I suspect that you are not so much against the idea in principle, just the way it has suddenly been foisted on you - and I suspect your fellow leaseholders will feel the same. These management schemes do involve some administration and as such an admin fee is not surprising, but it seems to me that you are entitled to a detailed breakdown of all these charges so that you can question them.

 

I suggest you get together with the other leaseholders so that a united front can be presented to the freeholder. You do have certain rights regarding reps and maintenance etc. but I am not a lawyer, and not an expert in this field.


Kentish Lass

Information given is based on my knowledge and experience and is not to be considered as legal advice

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Can anyone please offer help with this:

 

I have one of six converted flats above a cafe. The owner of the cafe is the Freeholder or Lessor of the building.

 

The Lease [dated 1981] on my flat has a clause whereby the Lessor can recover my contribution to the costs and expenses incurred by him in fulfilling his obligations under the Lease to include:

 

the cost of external decoration and communal lighting to the stairs,

 

the cost of building insurance,

 

all other expenses [if any] incurred by the Lessor in and about the proper convenient management and running of the property.

 

such sum as shall be necessary [if any] by the Lessor to establish a sinking fund for the purpose of defraying the costs of providing such services and performing such acts which are not of an annually recurrent nature.

 

Since 1981, all the flat owners have received copies of the quarterly electric bill and are billed our share; similarly, at renewal, we are billed our share of the building insurance; when the building was redecorated [many years ago] the work was completed and we were each invoiced our share of the bill. We all paid promptly, no problem at all.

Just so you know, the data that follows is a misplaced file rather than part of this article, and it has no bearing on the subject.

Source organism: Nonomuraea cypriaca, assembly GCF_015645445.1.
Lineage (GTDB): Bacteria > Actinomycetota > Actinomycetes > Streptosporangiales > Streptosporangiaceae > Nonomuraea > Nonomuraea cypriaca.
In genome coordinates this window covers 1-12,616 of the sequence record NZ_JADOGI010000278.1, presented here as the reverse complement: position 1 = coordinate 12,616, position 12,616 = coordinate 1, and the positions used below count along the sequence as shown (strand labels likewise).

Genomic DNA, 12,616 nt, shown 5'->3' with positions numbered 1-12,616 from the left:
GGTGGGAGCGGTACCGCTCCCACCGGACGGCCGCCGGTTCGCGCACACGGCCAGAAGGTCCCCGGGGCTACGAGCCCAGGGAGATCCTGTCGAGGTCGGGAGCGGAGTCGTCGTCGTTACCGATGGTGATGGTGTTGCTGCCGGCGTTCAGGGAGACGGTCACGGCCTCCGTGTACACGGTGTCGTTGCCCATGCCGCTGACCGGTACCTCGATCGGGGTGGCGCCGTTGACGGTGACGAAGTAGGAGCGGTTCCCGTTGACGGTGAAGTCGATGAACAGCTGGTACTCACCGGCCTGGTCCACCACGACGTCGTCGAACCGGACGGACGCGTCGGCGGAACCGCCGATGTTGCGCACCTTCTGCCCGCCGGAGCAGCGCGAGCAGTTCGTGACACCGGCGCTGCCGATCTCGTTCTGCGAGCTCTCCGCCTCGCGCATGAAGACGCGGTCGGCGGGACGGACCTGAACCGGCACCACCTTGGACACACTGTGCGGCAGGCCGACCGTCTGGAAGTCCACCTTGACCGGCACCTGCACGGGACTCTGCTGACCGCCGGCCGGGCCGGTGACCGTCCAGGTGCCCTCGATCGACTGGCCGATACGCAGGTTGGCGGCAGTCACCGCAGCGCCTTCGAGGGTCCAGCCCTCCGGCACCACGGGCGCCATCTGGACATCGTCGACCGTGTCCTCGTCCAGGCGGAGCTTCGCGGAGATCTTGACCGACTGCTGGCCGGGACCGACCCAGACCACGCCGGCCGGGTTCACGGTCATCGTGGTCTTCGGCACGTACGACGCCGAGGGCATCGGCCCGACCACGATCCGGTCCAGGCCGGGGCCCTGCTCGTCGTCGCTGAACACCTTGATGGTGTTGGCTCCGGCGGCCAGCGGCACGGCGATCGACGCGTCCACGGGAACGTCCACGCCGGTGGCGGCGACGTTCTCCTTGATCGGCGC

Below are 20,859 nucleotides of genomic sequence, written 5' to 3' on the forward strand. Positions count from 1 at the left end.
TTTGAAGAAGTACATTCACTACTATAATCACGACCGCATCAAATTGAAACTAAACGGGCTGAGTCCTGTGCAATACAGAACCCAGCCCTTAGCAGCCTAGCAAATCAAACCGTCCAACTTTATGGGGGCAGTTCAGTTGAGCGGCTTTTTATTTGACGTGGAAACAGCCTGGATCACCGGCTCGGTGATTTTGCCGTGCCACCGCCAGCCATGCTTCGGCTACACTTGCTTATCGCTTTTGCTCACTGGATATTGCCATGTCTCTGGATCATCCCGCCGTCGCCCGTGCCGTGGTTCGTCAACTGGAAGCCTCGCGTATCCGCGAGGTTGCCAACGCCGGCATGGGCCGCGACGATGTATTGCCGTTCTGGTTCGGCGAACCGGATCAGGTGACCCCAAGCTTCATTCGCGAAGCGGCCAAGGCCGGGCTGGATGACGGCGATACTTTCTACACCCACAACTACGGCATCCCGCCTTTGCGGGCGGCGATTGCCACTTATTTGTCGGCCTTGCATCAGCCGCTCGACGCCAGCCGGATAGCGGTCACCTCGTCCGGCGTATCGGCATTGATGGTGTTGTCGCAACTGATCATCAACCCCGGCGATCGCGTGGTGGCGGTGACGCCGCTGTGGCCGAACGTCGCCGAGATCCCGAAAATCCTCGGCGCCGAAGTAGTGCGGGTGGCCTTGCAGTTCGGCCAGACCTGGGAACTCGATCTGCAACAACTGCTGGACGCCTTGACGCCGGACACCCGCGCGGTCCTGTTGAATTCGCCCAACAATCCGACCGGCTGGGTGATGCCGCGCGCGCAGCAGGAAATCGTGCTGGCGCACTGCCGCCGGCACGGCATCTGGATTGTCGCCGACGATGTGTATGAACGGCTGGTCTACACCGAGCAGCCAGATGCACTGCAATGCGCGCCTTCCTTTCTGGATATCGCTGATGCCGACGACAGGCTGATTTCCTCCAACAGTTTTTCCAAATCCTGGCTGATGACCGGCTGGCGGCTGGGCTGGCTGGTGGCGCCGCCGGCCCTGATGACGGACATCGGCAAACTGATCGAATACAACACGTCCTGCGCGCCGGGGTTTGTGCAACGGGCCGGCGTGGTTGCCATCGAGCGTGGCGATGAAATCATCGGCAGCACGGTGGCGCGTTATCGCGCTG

Importantly, there is no reference in the lease to 'Service Charge' or to annual making up dates, accounts etc. We have simply paid our share of actual itemised bills. We have never paid any 'Management Fees' even though the bills come via a 'Managing Agent' [who happens to be the husband of the cafe owner]

 

Now, suddenly, I receive a 'Service Charge Demand' for the year ahead, to include building insurance and sinking fund. That's all there is. Just a demand for £825 ....no notice....no information on the Landlord etc....no summary or breakdown of the 'service charge' Our average yearly expenditure would normally be around £160.

 

The accompanying letter justifies the service charge by virtue of the clause in the Lease stating 'all other expenses [if any] incurred by the Lessor...etc'

 

Ok, my first question is can an Annual Service Charge, in advance, on account, simply be imposed when there is no specific clause referring the Service Charge calculation, dates etc. in the Lease?

 

Secondly, can a Lessor simply appoint a Managing Agent and pass on his fee as a legitimate expense under the 'proper convenient management and running of the property'?

 

It seems a bit odd, that after 28 years, the Lessor is able to just suddenly pluck a figure out of the blue and demand unsubstantiated 'Service Charge' and 'Management Fees' :???:

 

To answer question 1.

 

The 'costs' incurred you mention above can be recovered from you as a 'service charge' However if there is no mention in the lease of advance or on account payments, then these costs can only be recovered after they have been incurred. There doesnt need to be 'dates' mentioned in the lease but you must be billed with 18 months of any costs being incurred.

 

As to the calculation or 'split' is there no mention that any costs to the property as a whole be split 6 ways ?

 

Question 2.

 

I too have disputed this with my landlord, there is no clear answer to this and I think it would eventually need to be decided by an LVT court.

 

Thirdly you mention a sinking fund, unless there is a provision for this within your lease then there is no obligation to pay this.

 

Your first step is to re-read the lease with regards to the calculation or split of the payments, as this is very important.

 

Andy